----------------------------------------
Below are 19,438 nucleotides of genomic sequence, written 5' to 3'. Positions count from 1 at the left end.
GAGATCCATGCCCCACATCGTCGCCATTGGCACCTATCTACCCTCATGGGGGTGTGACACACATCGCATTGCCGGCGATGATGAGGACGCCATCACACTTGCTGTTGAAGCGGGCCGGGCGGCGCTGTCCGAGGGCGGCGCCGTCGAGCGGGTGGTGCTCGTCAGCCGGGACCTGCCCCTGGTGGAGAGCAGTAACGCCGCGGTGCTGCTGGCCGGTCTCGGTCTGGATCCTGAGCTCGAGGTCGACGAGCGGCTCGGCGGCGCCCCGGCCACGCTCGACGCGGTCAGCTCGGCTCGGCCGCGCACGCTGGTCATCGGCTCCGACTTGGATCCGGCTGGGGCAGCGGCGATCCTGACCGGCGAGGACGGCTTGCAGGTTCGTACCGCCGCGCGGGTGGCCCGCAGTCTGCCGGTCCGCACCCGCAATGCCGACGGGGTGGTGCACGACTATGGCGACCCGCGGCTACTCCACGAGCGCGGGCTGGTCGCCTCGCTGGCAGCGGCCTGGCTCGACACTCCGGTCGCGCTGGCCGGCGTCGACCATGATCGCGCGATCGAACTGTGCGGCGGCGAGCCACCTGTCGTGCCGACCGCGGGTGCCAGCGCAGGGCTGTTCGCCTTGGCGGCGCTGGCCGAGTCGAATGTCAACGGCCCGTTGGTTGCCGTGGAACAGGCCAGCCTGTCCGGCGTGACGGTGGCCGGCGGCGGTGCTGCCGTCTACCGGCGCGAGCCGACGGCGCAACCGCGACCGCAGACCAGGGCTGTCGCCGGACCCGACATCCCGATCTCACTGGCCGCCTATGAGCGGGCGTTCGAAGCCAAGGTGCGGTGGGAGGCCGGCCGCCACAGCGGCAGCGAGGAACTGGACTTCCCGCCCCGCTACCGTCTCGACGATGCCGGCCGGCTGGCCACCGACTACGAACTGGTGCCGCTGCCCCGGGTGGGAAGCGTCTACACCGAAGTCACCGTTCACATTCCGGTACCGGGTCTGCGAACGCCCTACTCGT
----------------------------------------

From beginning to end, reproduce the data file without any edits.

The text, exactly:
Below are 19,438 nucleotides of genomic sequence, written 5' to 3'. Positions count from 1 at the left end.
GAGATCCATGCCCCACATCGTCGCCATTGGCACCTATCTACCCTCATGGGGGTGTGACACACATCGCATTGCCGGCGATGATGAGGACGCCATCACACTTGCTGTTGAAGCGGGCCGGGCGGCGCTGTCCGAGGGCGGCGCCGTCGAGCGGGTGGTGCTCGTCAGCCGGGACCTGCCCCTGGTGGAGAGCAGTAACGCCGCGGTGCTGCTGGCCGGTCTCGGTCTGGATCCTGAGCTCGAGGTCGACGAGCGGCTCGGCGGCGCCCCGGCCACGCTCGACGCGGTCAGCTCGGCTCGGCCGCGCACGCTGGTCATCGGCTCCGACTTGGATCCGGCTGGGGCAGCGGCGATCCTGACCGGCGAGGACGGCTTGCAGGTTCGTACCGCCGCGCGGGTGGCCCGCAGTCTGCCGGTCCGCACCCGCAATGCCGACGGGGTGGTGCACGACTATGGCGACCCGCGGCTACTCCACGAGCGCGGGCTGGTCGCCTCGCTGGCAGCGGCCTGGCTCGACACTCCGGTCGCGCTGGCCGGCGTCGACCATGATCGCGCGATCGAACTGTGCGGCGGCGAGCCACCTGTCGTGCCGACCGCGGGTGCCAGCGCAGGGCTGTTCGCCTTGGCGGCGCTGGCCGAGTCGAATGTCAACGGCCCGTTGGTTGCCGTGGAACAGGCCAGCCTGTCCGGCGTGACGGTGGCCGGCGGCGGTGCTGCCGTCTACCGGCGCGAGCCGACGGCGCAACCGCGACCGCAGACCAGGGCTGTCGCCGGACCCGACATCCCGATCTCACTGGCCGCCTATGAGCGGGCGTTCGAAGCCAAGGTGCGGTGGGAGGCCGGCCGCCACAGCGGCAGCGAGGAACTGGACTTCCCGCCCCGCTACCGTCTCGACGATGCCGGCCGGCTGGCCACCGACTACGAACTGGTGCCGCTGCCCCGGGTGGGAAGCGTCTACACCGAAGTCACCGTTCACATTCCGGTACCGGGTCTGCGAACGCCCTACTCGT